Building a startup for exit versus revenue

The scale touched 158 pounds 3 years ago this May when I
decided I had to do something about it. I had 3 major excuses for my weight –
a) I had not time since we had our 2nd child since I had to either pick him up
early or drop him off late b) there was no incentive to lose weight any more
and c) I was eating healthy (vegetarian) anyway, so how is a little extra
weight going to matter?

Self motivation was not going to work, so I took a leaf from my CEO’s book
(Amnon Landan at Mercury) who, had lost close to 30 pounds in 3 months and
decided I had to set a goal – to weigh 145 pounds in 3 months. I started with a
15 min run and finally after 3 months ended up running 6 miles daily for about
38 min. My weight stood at 142 pounds after the 3 months. Having achieved that
felt awesome. I had heard enough from others about how much easier it was to
maintain that weight versus losing more weight so I let things slip. 6 months
later, back at 154 pounds. 

Its obvious that you can’t stop exercising if you want to be
fit. There’s no finish. No end to the “project”.  For people like me, who like to finish things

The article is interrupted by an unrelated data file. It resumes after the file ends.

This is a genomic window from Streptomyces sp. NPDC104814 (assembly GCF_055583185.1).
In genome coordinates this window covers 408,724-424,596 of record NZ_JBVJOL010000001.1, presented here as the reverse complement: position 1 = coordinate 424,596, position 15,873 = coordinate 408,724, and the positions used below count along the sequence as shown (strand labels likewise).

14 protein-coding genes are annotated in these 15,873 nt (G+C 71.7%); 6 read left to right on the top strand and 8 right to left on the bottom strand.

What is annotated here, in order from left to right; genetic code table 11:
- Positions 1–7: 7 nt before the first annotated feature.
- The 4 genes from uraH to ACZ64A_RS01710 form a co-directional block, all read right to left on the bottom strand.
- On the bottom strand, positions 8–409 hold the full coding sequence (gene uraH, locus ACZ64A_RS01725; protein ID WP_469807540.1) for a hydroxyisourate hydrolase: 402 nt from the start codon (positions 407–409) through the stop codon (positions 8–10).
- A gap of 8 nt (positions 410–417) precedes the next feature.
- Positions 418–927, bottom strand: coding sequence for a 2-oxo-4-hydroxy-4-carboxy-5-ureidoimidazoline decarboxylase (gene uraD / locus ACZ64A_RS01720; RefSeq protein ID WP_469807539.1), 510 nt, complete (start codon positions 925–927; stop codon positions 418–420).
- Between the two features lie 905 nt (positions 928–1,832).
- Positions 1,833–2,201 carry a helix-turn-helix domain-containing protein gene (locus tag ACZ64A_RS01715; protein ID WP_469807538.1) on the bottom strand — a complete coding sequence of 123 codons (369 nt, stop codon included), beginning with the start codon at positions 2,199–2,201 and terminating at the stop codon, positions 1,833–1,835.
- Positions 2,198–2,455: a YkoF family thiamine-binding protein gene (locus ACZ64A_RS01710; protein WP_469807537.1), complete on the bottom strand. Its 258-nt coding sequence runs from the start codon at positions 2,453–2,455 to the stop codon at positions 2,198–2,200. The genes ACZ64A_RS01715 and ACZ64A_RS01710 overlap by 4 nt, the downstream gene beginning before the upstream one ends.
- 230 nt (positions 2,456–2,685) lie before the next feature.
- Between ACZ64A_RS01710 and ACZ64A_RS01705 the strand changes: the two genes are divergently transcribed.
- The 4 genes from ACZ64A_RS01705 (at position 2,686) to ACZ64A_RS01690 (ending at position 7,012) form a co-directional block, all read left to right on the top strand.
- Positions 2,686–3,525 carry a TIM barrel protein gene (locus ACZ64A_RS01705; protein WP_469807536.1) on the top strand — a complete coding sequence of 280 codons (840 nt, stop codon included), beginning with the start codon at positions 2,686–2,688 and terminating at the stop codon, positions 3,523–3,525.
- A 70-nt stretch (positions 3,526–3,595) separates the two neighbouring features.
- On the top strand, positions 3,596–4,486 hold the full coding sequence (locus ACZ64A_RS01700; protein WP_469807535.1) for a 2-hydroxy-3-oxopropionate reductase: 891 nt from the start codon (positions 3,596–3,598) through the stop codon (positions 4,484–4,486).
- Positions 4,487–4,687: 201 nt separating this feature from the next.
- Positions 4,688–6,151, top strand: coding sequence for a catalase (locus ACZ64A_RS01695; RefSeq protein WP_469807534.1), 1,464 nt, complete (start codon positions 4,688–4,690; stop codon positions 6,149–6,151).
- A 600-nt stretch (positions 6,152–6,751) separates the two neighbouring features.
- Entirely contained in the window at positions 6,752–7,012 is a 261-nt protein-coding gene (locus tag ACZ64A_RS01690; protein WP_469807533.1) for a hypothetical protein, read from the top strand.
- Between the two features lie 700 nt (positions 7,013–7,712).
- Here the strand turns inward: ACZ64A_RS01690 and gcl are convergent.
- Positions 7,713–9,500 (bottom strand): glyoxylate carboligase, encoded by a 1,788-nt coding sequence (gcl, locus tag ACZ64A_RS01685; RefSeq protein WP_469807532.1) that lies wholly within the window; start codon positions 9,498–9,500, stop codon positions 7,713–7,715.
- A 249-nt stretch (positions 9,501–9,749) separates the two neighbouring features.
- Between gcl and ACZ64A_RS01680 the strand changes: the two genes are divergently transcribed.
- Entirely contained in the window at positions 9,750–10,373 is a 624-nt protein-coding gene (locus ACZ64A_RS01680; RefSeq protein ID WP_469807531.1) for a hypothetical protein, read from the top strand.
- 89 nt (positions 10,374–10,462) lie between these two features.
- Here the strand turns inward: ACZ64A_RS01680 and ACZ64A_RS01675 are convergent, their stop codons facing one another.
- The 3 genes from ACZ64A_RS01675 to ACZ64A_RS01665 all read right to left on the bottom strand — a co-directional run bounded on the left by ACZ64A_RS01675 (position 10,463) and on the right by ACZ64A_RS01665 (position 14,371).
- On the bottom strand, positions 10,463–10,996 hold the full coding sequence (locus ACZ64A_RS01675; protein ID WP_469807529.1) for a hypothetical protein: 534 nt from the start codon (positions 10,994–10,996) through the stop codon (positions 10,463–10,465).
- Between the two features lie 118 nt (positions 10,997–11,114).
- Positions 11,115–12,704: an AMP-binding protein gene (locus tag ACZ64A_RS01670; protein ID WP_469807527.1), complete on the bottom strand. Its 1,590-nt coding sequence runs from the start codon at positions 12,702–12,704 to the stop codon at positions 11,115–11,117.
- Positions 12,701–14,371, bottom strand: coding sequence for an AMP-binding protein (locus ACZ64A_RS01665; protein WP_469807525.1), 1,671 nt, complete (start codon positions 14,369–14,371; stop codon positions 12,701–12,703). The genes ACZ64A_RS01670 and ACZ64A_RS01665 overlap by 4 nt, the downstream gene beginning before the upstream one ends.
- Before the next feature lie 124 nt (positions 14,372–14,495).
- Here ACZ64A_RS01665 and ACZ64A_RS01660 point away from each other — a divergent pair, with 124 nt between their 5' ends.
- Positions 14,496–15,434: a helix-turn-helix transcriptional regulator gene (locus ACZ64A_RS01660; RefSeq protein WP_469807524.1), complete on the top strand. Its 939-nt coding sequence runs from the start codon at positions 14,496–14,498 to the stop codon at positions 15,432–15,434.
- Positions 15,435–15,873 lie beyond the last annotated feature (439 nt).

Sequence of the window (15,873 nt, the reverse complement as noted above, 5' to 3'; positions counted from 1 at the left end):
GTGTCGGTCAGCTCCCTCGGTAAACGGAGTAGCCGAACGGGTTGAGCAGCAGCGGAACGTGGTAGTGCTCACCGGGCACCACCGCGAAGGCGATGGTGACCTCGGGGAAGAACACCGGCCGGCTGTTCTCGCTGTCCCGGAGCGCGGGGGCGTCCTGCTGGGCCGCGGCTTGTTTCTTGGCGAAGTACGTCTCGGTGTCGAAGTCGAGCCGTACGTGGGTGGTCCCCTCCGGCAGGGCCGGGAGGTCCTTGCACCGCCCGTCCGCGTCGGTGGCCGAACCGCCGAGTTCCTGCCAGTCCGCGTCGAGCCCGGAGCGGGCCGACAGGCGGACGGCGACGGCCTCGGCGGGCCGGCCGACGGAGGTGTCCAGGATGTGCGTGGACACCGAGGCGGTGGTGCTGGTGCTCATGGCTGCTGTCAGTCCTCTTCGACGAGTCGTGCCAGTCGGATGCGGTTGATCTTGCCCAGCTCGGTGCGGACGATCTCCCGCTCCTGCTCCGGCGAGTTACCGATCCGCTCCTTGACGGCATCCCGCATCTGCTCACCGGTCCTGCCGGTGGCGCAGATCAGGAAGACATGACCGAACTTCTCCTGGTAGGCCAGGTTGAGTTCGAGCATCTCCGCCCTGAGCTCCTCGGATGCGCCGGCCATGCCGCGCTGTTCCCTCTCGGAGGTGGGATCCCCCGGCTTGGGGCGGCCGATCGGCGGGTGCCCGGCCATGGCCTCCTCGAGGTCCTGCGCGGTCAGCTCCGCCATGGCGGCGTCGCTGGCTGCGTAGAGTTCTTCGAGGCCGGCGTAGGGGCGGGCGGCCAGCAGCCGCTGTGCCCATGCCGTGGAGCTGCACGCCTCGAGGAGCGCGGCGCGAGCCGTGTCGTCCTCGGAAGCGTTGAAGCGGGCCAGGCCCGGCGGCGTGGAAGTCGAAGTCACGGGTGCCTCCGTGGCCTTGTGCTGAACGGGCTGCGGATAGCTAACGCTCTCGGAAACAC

(get them done) and move on to the next thing, the very concept of ongoing
exercising “to be fit” is weird.

So how does this relate to building a business for revenue versus a company for
an exit?

I read Paul’s article a few days ago. I had to spend more
time to think about how I really felt about his point of view. Summary is that
he proposes you build companies to get a sale (of the company) than to build a
business (i.e. profitable, sustainable entity). 

Having built and sold companies before, it had not occurred
to me to consider one versus the other. I started out with most ideas and
companies with the motivation to build a business. That they got sold was a
combination of luck and time.

Here’s the thing – there’s no finish if you want to build a
business. You can’t go “do the next thing” or “be ready for the next
challenge”. I don’t know if that’s a good thing or not. For most “businessmen”
their company is their lifestyle, work, passion and source of distraction. Notice
I did not say money. I know enough people who have built a company and grown it
well but they know is a daily grind and they love it. 

At the same time I know entrepreneurs who have built
companies and sold them, changed their careers, their industry and are

My experience tells me build the company for revenue, profit
if you enjoy doing it. I.e. you like the industry, the people and the line of
work. If you are just looking to make money and go “do something else which is
your real passion” then build your company to be sold. I am very sympathetic to
people who are doing “one thing” but have their passion elsewhere, since I know
that not everyone can really do what they are passionate about. Real world
constraints and responsibilities are that – real.

There’s nothing wrong with either approach, but if you don’t
like to exercise everyday to keep fit, you won’t like to build a business.